Single-spin microscope with sub-nanoscale resolution based on optically detected magnetic resonance

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Invention of scanning tunneling microscope (STM) and atomic force microscope (AFM) initiated a new era of material science and technology characterized by 2-D imaging with atomic resolution and manipulation of individual atoms. However, for further progress in material science, and in particular in structural biology, 3-D imaging with sub-nanometer resolution is very desirable. Currently the most promising technique for 3-D imaging is magnetic resonance force microscopy (MRFM), which senses individual electron spins [1,2] with nanoscale resolution and can detect collective magnetization of about 100 nuclear spins [3]. The highest sensitivity demonstrated by MRFM is based on a time modulation technique ... continued below

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Berman, Gennady P & Chernobrod, Boris January 1, 2009.

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Invention of scanning tunneling microscope (STM) and atomic force microscope (AFM) initiated a new era of material science and technology characterized by 2-D imaging with atomic resolution and manipulation of individual atoms. However, for further progress in material science, and in particular in structural biology, 3-D imaging with sub-nanometer resolution is very desirable. Currently the most promising technique for 3-D imaging is magnetic resonance force microscopy (MRFM), which senses individual electron spins [1,2] with nanoscale resolution and can detect collective magnetization of about 100 nuclear spins [3]. The highest sensitivity demonstrated by MRFM is based on a time modulation technique called the oscillating cantilever-driven adiabatic reversals (OSCAAR) which requires a long phase relaxation time T 2 of measured spins, which usually corresponds to rather low temperature. For example, a temperature of 300 mK was used in the case of 3D imaging of the tobacco mosaic virus [3]. This limitation is incompatible with the room-temperature operation needed for the study of biological systems under physiological conditions.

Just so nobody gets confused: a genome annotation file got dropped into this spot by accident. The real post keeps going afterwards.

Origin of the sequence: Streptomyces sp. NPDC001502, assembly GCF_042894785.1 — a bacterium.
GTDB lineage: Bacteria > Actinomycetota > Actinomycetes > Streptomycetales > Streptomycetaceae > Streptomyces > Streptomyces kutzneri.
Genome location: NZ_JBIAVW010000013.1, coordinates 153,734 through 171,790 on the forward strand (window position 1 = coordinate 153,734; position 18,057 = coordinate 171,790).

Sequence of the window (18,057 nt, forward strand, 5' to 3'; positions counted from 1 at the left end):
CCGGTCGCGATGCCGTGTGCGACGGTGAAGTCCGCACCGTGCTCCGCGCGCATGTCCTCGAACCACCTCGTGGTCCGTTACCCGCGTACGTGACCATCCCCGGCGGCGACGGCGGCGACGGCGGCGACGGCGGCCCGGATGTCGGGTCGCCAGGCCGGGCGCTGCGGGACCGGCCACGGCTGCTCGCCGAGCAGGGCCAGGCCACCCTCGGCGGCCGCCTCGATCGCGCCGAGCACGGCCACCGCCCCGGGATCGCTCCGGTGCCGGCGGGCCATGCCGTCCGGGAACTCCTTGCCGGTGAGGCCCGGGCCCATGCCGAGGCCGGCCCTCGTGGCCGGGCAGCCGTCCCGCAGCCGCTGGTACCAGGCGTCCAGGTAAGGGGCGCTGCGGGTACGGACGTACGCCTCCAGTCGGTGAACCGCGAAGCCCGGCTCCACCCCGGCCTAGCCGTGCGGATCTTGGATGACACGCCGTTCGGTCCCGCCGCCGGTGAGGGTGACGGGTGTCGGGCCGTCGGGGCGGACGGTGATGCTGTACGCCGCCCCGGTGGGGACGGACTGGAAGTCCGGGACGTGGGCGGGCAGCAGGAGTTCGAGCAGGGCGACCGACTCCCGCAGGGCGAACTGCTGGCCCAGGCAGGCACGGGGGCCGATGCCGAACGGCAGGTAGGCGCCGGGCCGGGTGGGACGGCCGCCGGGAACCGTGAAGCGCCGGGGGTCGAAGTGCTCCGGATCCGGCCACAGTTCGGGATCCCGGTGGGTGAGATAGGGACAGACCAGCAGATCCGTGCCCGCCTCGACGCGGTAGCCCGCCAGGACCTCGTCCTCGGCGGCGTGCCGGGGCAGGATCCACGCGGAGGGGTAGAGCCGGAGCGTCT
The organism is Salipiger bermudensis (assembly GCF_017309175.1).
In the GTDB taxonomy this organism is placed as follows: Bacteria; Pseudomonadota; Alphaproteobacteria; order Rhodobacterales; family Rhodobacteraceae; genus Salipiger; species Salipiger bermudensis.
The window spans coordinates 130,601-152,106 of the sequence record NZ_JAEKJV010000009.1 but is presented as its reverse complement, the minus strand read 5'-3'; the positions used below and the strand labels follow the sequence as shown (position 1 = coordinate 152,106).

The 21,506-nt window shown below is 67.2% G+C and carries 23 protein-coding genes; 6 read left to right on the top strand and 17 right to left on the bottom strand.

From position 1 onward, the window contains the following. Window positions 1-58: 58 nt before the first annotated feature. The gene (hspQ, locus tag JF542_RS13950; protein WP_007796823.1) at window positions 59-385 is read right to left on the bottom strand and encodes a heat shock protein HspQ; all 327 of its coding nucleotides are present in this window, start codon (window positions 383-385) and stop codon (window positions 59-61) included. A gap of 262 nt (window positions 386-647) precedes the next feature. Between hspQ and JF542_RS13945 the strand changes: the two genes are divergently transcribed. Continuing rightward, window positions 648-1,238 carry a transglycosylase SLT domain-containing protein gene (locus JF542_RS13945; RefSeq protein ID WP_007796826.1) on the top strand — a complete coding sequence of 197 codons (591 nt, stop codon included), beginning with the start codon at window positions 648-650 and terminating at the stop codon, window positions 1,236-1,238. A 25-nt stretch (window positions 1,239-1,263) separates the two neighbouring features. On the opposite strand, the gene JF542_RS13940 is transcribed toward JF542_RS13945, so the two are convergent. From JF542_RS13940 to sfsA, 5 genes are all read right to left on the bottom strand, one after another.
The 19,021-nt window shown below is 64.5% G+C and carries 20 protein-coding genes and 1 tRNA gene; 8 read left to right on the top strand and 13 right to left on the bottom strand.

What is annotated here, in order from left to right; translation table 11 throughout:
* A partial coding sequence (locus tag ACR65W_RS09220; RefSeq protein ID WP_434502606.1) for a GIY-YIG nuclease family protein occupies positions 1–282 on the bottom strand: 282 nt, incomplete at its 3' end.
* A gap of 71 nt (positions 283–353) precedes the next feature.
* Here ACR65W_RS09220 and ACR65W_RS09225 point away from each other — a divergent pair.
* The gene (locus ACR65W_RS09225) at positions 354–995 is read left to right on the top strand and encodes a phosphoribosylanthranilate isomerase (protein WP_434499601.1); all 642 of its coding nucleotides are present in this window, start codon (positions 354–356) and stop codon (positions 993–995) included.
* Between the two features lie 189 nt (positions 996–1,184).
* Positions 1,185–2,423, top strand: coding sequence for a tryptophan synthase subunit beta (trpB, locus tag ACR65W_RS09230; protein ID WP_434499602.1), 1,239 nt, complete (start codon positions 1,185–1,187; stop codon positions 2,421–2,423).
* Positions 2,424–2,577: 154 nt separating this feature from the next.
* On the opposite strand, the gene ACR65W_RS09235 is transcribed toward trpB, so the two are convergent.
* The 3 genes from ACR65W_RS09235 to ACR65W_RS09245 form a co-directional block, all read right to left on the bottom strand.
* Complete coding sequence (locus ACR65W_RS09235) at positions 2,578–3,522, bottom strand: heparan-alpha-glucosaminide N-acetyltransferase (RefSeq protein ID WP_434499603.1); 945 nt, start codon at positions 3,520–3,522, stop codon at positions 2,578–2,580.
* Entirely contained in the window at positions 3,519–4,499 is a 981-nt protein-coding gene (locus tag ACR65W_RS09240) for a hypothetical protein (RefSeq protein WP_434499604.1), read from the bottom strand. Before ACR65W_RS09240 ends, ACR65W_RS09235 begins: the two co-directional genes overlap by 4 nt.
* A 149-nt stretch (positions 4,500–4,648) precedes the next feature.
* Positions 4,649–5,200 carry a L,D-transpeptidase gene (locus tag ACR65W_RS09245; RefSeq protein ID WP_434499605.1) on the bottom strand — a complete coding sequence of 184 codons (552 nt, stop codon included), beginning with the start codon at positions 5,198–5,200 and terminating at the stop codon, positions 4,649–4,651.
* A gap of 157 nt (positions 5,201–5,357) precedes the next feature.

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  • Journal Name: Nature

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  • Report No.: LA-UR-09-00532
  • Report No.: LA-UR-09-532
  • Grant Number: AC52-06NA25396
  • Office of Scientific & Technical Information Report Number: 956352
  • Archival Resource Key: ark:/67531/metadc928536

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  • January 1, 2009

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  • Nov. 13, 2016, 7:26 p.m.

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  • Dec. 12, 2016, 4:49 p.m.

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Berman, Gennady P & Chernobrod, Boris. Single-spin microscope with sub-nanoscale resolution based on optically detected magnetic resonance, article, January 1, 2009; [New Mexico]. (digital.library.unt.edu/ark:/67531/metadc928536/: accessed September 20, 2017), University of North Texas Libraries, Digital Library, digital.library.unt.edu; crediting UNT Libraries Government Documents Department.